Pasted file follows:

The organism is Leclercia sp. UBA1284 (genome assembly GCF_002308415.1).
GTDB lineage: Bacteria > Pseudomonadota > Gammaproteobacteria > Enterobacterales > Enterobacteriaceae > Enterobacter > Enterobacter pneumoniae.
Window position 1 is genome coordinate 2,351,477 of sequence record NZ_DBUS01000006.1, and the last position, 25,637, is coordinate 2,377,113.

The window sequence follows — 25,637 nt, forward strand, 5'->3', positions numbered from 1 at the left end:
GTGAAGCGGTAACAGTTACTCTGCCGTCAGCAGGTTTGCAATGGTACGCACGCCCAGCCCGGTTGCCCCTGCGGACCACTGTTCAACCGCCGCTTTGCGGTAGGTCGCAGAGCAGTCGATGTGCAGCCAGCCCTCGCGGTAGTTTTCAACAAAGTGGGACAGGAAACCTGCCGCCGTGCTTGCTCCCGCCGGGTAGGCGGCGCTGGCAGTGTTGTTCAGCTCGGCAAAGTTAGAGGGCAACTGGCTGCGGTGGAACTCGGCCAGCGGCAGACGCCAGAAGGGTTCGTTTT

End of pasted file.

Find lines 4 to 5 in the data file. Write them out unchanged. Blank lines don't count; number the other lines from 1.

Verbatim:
The window sequence follows — 25,637 nt, forward strand, 5'->3', positions numbered from 1 at the left end:
GTGAAGCGGTAACAGTTACTCTGCCGTCAGCAGGTTTGCAATGGTACGCACGCCCAGCCCGGTTGCCCCTGCGGACCACTGTTCAACCGCCGCTTTGCGGTAGGTCGCAGAGCAGTCGATGTGCAGCCAGCCCTCGCGGTAGTTTTCAACAAAGTGGGACAGGAAACCTGCCGCCGTGCTTGCTCCCGCCGGGTAGGCGGCGCTGGCAGTGTTGTTCAGCTCGGCAAAGTTAGAGGGCAACTGGCTGCGGTGGAACTCGGCCAGCGGCAGACGCCAGAAGGGTTCGTTTT